Pervez Musharraf
Former Pakistan President Pervez Musharraf

Former Pakistani President Pervez Musharraf says he regrets the U.S. decision to stop $800 million in military aid to Pakistan.

Following a wave of criticism from political analysts, Musharraf called the move "disastrous" on Monday, telling an audience at Rice University in Houston, Texas that the aid cut-off is not in the best interest of the United States because it will only help further weaken Pakistan's ability to fight terrorism.

After the U.S withdrawal announcement, the Pakistani authorities were quick to play down the impact of the measure and on Monday, Pakistani military spokesman Major General Athar Abbas told VOA that reduced U.S. aid would not hamper operations against al-Qaida and Taliban militants.

The general, while insisting that fighting terrorism is as much a concern for Pakistan as it is for the U.S, also warned that his country would not accept aid conditionality anymore.

Washington, on the other hand, still insists Pakistan needs to make more efforts to facilitate cooperation and Secretary of State Hillary Clinton told reporters "the suspension of some aid to Pakistan does not signal a shift in policy but underscores the fact that the partnership with Pakistan depends on cooperation."

Meanwhile Pentagon spokesman Colonel David Lapan said the "hold" on funds was directly tied to those decisions by the Pakistani military to expel American military trainers and put limits on visas for U.S. personnel.

While both countries are denying the breakdown of their relationship, Musharraf said on Monday that he is saddened by what he sees as the recent "environment of confrontation between Pakistan and the United States" and called for the U.S. to be more considerate of Pakistani sensitivities and sovereignty.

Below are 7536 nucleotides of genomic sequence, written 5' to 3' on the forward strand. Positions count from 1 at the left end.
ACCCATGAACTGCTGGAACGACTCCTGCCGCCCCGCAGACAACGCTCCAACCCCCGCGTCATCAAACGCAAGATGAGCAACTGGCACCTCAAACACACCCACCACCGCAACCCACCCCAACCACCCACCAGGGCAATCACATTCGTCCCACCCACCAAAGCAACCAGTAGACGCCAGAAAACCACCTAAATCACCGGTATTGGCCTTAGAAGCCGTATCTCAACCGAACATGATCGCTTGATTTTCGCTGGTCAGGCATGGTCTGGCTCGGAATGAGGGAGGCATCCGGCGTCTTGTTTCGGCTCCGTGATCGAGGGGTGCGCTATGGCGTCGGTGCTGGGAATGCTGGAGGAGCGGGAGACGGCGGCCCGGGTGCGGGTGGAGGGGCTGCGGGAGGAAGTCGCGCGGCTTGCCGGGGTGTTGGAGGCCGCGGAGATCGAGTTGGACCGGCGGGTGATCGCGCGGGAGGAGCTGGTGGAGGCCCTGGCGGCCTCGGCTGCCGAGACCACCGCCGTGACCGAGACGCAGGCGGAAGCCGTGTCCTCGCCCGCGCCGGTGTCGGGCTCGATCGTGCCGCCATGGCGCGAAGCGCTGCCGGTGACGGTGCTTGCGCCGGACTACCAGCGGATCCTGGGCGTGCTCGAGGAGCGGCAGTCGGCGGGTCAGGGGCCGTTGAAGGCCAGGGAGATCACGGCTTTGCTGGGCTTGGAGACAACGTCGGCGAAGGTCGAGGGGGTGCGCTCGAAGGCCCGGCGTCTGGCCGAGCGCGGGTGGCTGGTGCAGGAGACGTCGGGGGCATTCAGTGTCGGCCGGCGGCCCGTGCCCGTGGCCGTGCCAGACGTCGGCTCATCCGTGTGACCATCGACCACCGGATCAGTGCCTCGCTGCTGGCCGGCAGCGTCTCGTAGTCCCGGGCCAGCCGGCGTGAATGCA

Ties between the two countries have been deteriorating since the U.S. Special Forces killed al-Qaeda leader Osama bin Laden in northern Pakistan in May.

The U.S, who had said Bin Laden was hiding in Pakistan, which the Pakistani government denied, then became even more suspicious of the authorities and their links with the terrorist network.

However despite the Obama administration's attacks, Pakistani intelligence has always denied having any knowledge of bin Laden's whereabouts and the government insisted the secret raid was a violation of Pakistan's sovereignty.

It remains unclear how the U.S intend to increase cooperation by holding back aid, as it is likely to comfort anti-American militants in the country that insist the U.S want to dominate Pakistan and control it.

"If you still need the relationship, which clearly the United States does, then it really doesn't make sense to take action at this time because it leaves the United States with less, not more, influence with the Pakistani military," Maleeha Lodhi, a former Pakistani ambassador to the U.S said. "Co-operation cannot be coerced by punitive actions."

Hamid Gul, a former director of the country's Inter-Services Intelligence agency, said withholding aid would simply turn public opinion more "caustic" and delay any large-scale campaign against militants.

"Why should they go into North Waziristan now? They were making commitments to do it, but these threat, master and slave treatment, this arm twisting, will not work," he said.

Pakistan has long promised to launch a major ground offensive in North Waziristan, a rugged tribal area home to militants with the Haqqani network, from where they launch cross-border attacks on international forces in Afghanistan.